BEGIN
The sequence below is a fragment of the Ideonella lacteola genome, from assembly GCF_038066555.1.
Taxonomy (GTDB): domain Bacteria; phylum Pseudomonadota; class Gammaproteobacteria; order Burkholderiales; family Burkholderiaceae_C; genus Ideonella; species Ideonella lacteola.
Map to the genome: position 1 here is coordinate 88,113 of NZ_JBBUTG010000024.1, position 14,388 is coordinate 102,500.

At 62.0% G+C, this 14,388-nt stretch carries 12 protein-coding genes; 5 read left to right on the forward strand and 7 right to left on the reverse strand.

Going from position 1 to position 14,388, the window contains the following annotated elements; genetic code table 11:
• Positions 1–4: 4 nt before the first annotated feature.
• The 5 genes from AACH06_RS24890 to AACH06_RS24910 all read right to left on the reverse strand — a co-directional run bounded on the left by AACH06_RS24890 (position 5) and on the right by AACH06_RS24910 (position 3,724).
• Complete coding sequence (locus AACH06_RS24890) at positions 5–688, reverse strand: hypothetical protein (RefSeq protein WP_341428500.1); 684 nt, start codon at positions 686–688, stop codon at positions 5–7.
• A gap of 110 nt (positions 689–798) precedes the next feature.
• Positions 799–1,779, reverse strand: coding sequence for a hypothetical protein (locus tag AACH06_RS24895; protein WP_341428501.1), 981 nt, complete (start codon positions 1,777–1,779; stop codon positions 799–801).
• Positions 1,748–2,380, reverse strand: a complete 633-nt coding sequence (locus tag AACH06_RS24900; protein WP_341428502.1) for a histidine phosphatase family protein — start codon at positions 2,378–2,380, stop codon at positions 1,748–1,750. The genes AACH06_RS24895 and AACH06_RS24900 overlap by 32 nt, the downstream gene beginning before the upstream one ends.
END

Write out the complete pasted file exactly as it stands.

The sequence below is a fragment of the Ideonella lacteola genome, from assembly GCF_038066555.1.
Taxonomy (GTDB): domain Bacteria; phylum Pseudomonadota; class Gammaproteobacteria; order Burkholderiales; family Burkholderiaceae_C; genus Ideonella; species Ideonella lacteola.
Map to the genome: position 1 here is coordinate 88,113 of NZ_JBBUTG010000024.1, position 14,388 is coordinate 102,500.

At 62.0% G+C, this 14,388-nt stretch carries 12 protein-coding genes; 5 read left to right on the forward strand and 7 right to left on the reverse strand.

Going from position 1 to position 14,388, the window contains the following annotated elements; genetic code table 11:
• Positions 1–4: 4 nt before the first annotated feature.
• The 5 genes from AACH06_RS24890 to AACH06_RS24910 all read right to left on the reverse strand — a co-directional run bounded on the left by AACH06_RS24890 (position 5) and on the right by AACH06_RS24910 (position 3,724).
• Complete coding sequence (locus AACH06_RS24890) at positions 5–688, reverse strand: hypothetical protein (RefSeq protein WP_341428500.1); 684 nt, start codon at positions 686–688, stop codon at positions 5–7.
• A gap of 110 nt (positions 689–798) precedes the next feature.
• Positions 799–1,779, reverse strand: coding sequence for a hypothetical protein (locus tag AACH06_RS24895; protein WP_341428501.1), 981 nt, complete (start codon positions 1,777–1,779; stop codon positions 799–801).
• Positions 1,748–2,380, reverse strand: a complete 633-nt coding sequence (locus tag AACH06_RS24900; protein WP_341428502.1) for a histidine phosphatase family protein — start codon at positions 2,378–2,380, stop codon at positions 1,748–1,750. The genes AACH06_RS24895 and AACH06_RS24900 overlap by 32 nt, the downstream gene beginning before the upstream one ends.